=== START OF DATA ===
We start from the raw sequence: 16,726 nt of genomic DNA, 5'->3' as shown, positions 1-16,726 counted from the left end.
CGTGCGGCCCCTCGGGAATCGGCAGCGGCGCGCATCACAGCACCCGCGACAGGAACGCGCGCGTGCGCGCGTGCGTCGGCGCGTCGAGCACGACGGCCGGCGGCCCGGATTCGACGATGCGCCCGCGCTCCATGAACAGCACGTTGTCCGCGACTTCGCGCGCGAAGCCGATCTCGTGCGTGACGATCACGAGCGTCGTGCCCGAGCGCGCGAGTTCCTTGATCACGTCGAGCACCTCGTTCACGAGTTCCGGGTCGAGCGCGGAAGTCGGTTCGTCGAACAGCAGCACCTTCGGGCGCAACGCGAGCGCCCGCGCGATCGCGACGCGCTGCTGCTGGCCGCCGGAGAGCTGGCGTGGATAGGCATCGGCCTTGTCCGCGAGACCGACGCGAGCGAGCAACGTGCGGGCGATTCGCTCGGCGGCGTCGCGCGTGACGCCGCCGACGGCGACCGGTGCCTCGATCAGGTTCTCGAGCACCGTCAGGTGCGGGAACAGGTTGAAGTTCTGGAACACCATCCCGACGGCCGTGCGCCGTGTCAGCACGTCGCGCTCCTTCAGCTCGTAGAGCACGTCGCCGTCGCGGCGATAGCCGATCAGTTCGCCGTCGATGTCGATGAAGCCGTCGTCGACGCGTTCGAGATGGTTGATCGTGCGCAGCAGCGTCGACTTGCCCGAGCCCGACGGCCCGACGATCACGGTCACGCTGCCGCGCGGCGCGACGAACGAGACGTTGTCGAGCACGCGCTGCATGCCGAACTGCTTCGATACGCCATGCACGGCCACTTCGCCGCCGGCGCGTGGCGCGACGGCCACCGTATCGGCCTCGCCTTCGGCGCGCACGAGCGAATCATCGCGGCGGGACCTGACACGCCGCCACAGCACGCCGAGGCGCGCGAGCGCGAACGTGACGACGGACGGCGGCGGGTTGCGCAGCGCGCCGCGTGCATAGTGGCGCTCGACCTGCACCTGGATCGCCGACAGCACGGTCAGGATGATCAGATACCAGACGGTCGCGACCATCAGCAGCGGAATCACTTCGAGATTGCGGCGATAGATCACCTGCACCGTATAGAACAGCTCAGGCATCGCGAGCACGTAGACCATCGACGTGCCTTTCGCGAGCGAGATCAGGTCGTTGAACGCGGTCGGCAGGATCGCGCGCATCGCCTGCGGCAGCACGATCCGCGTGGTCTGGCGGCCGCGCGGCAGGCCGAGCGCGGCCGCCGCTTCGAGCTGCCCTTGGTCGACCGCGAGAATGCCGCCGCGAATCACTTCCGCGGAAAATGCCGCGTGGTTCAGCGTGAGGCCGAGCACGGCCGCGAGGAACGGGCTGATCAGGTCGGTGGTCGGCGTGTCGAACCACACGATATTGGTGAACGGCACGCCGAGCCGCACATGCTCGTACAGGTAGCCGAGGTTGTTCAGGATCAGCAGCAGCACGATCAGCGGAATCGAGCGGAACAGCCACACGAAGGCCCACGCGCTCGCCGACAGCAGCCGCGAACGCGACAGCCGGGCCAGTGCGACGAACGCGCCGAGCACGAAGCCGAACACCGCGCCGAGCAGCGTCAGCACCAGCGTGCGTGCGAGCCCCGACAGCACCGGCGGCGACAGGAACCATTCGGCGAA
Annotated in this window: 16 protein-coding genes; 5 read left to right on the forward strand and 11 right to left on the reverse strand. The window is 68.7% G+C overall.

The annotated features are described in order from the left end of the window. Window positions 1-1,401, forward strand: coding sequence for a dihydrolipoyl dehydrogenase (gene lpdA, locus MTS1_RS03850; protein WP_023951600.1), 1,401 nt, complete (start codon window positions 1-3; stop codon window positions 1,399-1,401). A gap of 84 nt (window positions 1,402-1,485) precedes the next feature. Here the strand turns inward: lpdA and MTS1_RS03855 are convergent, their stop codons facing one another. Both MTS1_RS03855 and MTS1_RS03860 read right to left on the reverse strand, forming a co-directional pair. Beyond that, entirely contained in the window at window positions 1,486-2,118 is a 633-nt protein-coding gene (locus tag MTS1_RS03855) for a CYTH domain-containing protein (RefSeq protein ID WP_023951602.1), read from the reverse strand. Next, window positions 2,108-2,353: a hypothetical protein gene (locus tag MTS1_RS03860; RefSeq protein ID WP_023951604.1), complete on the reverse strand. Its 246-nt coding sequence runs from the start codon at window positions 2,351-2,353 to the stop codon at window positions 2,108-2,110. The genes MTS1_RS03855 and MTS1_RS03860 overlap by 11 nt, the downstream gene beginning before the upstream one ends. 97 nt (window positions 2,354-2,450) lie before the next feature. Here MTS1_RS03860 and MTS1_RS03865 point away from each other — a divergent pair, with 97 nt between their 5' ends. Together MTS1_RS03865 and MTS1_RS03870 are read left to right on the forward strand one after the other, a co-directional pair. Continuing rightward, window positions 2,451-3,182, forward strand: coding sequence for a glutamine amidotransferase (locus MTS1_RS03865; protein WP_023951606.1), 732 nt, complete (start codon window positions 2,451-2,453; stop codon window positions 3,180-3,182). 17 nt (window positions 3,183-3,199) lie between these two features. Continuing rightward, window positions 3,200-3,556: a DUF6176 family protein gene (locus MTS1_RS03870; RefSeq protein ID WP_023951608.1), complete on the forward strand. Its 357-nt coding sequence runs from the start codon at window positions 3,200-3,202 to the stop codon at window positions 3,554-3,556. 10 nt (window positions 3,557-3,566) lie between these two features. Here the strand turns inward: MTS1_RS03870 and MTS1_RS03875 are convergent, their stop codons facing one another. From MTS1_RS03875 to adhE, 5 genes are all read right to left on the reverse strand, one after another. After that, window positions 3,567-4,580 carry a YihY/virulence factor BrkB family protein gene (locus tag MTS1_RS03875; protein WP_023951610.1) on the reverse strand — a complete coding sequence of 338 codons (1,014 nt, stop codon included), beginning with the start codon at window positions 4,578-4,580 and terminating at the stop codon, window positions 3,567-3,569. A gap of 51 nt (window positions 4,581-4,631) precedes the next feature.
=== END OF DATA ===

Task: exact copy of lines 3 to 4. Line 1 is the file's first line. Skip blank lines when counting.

Annotated in this window: 16 protein-coding genes; 5 read left to right on the forward strand and 11 right to left on the reverse strand. The window is 68.7% G+C overall.

The annotated features are described in order from the left end of the window. Window positions 1-1,401, forward strand: coding sequence for a dihydrolipoyl dehydrogenase (gene lpdA, locus MTS1_RS03850; protein WP_023951600.1), 1,401 nt, complete (start codon window positions 1-3; stop codon window positions 1,399-1,401). A gap of 84 nt (window positions 1,402-1,485) precedes the next feature. Here the strand turns inward: lpdA and MTS1_RS03855 are convergent, their stop codons facing one another. Both MTS1_RS03855 and MTS1_RS03860 read right to left on the reverse strand, forming a co-directional pair. Beyond that, entirely contained in the window at window positions 1,486-2,118 is a 633-nt protein-coding gene (locus tag MTS1_RS03855) for a CYTH domain-containing protein (RefSeq protein ID WP_023951602.1), read from the reverse strand. Next, window positions 2,108-2,353: a hypothetical protein gene (locus tag MTS1_RS03860; RefSeq protein ID WP_023951604.1), complete on the reverse strand. Its 246-nt coding sequence runs from the start codon at window positions 2,351-2,353 to the stop codon at window positions 2,108-2,110. The genes MTS1_RS03855 and MTS1_RS03860 overlap by 11 nt, the downstream gene beginning before the upstream one ends. 97 nt (window positions 2,354-2,450) lie before the next feature. Here MTS1_RS03860 and MTS1_RS03865 point away from each other — a divergent pair, with 97 nt between their 5' ends. Together MTS1_RS03865 and MTS1_RS03870 are read left to right on the forward strand one after the other, a co-directional pair. Continuing rightward, window positions 2,451-3,182, forward strand: coding sequence for a glutamine amidotransferase (locus MTS1_RS03865; protein WP_023951606.1), 732 nt, complete (start codon window positions 2,451-2,453; stop codon window positions 3,180-3,182). 17 nt (window positions 3,183-3,199) lie between these two features. Continuing rightward, window positions 3,200-3,556: a DUF6176 family protein gene (locus MTS1_RS03870; RefSeq protein ID WP_023951608.1), complete on the forward strand. Its 357-nt coding sequence runs from the start codon at window positions 3,200-3,202 to the stop codon at window positions 3,554-3,556. 10 nt (window positions 3,557-3,566) lie between these two features. Here the strand turns inward: MTS1_RS03870 and MTS1_RS03875 are convergent, their stop codons facing one another. From MTS1_RS03875 to adhE, 5 genes are all read right to left on the reverse strand, one after another. After that, window positions 3,567-4,580 carry a YihY/virulence factor BrkB family protein gene (locus tag MTS1_RS03875; protein WP_023951610.1) on the reverse strand — a complete coding sequence of 338 codons (1,014 nt, stop codon included), beginning with the start codon at window positions 4,578-4,580 and terminating at the stop codon, window positions 3,567-3,569. A gap of 51 nt (window positions 4,581-4,631) precedes the next feature.